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Callbacks are different than gotos in that they are aren't even remotely close to gotos.

The analogy is that callbacks create non-linear control flow. Using a monadic syntax like in Roy, we can easily have callbacks without having them look non-linear:

    let deferred = {
      return: \x ->
        let d = $.Deferred ()
        d.resolve x
        d.promise ()
      bind: \x f -> x.pipe f

    let v = do deferred
      hello <- $.ajax 'examples/helloworld.roy'
      alias <- $.ajax 'examples/alias.roy'
      return (hello ++ alias)

    v.done console.log
Which compiles into continuation passing:

    var deferred = {
        "return": function(x) {
            var d = $.Deferred();
            return d.promise();
        "bind": function(x, f) {
            return x.pipe(f);
    var v = (function(){
        var __monad__ = deferred;
        return __monad__.bind($.ajax('examples/helloworld.roy'), function(hello) {
            return __monad__.bind($.ajax('examples/alias.roy'), function(alias) {
                return __monad__.return((hello + alias));
Anyway, continuations (with call/cc) are definitely a controlled form of goto. Take a look at an example from Paul Graham:


      (lambda (goto)
        (letrec ((start
                  (lambda ()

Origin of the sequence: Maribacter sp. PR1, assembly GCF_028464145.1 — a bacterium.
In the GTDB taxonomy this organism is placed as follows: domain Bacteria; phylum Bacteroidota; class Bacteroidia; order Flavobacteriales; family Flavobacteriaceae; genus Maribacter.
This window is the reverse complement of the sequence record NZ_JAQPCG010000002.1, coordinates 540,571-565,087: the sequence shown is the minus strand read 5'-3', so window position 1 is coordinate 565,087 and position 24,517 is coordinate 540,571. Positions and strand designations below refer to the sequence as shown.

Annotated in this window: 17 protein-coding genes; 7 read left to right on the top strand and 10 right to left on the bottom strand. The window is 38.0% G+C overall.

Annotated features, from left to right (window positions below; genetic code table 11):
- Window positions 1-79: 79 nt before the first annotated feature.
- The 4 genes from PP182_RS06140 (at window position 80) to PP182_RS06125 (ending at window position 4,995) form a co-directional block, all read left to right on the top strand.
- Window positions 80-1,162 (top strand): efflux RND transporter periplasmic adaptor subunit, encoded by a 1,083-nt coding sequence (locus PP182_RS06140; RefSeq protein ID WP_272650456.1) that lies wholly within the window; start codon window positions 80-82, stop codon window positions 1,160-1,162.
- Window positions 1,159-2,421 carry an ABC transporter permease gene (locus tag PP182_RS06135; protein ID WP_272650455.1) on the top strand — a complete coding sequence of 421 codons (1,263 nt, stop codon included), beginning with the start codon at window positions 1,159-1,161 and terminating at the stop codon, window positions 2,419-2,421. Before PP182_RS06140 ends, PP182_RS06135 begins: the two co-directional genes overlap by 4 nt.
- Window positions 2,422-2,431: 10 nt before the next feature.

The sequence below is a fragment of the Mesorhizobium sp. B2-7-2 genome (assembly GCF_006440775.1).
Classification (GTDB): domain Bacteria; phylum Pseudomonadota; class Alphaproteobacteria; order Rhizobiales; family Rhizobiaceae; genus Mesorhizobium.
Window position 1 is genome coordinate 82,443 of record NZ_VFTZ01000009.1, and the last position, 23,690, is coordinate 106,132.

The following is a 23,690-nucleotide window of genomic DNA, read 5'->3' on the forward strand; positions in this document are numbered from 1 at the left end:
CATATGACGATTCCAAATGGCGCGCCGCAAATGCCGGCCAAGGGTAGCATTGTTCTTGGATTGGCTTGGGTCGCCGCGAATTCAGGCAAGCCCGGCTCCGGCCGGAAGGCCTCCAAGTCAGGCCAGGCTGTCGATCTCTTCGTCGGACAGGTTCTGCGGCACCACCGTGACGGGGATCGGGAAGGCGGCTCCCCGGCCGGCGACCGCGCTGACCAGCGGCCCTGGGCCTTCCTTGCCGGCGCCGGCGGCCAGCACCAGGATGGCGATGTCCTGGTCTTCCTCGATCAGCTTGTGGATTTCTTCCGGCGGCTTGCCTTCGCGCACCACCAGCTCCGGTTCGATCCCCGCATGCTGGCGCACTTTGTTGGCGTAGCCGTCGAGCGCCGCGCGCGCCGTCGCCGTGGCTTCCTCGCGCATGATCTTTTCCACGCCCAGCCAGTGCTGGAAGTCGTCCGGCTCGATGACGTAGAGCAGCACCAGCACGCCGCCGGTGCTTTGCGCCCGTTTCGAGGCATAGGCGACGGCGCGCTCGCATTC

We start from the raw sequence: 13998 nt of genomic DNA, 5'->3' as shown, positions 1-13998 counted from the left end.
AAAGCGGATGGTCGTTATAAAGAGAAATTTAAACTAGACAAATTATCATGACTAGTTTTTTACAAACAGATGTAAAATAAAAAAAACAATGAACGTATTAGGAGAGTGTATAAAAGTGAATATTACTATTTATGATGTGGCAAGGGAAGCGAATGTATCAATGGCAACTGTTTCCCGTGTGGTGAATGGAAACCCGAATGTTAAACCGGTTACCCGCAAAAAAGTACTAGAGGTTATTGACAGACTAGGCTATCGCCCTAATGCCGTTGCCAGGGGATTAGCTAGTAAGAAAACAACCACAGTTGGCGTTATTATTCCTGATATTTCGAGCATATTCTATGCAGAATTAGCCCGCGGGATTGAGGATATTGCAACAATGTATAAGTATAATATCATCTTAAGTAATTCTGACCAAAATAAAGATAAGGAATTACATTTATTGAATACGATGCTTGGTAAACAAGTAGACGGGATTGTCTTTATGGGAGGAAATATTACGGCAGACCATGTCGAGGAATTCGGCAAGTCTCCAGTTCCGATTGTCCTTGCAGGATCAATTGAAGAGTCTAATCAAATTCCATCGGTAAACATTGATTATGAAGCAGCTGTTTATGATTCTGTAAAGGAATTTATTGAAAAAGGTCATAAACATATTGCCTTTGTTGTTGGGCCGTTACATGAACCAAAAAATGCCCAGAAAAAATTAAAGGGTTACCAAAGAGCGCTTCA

(print "start")
                    (goto next)))
                  (lambda ()
                    (print "froz")
                    (goto last)))
                  (lambda ()
                    (print "next")
                    (goto froz)))
                  (lambda ()
                    (print "last")
                    (+ 3 4))))

All of structured programming consists of various controlled forms of goto.

Yesterday, I found an email from Jon Callas where he was giving advice on where SAML falls in the Chomsky hierarchy of languages:

"If it has backwards gotos in any form, it's Turing-complete. Loops, recursion, etc. are backwards gotos. If-then-else is a forward goto."

I hadn't ever thought of things that way, but I thought it was interesting.

Once you've worked in assembly language, you realize everything is just another form of jmp.

That's the point of the article, though: callbacks don't offer enough structure to effectively reason about.

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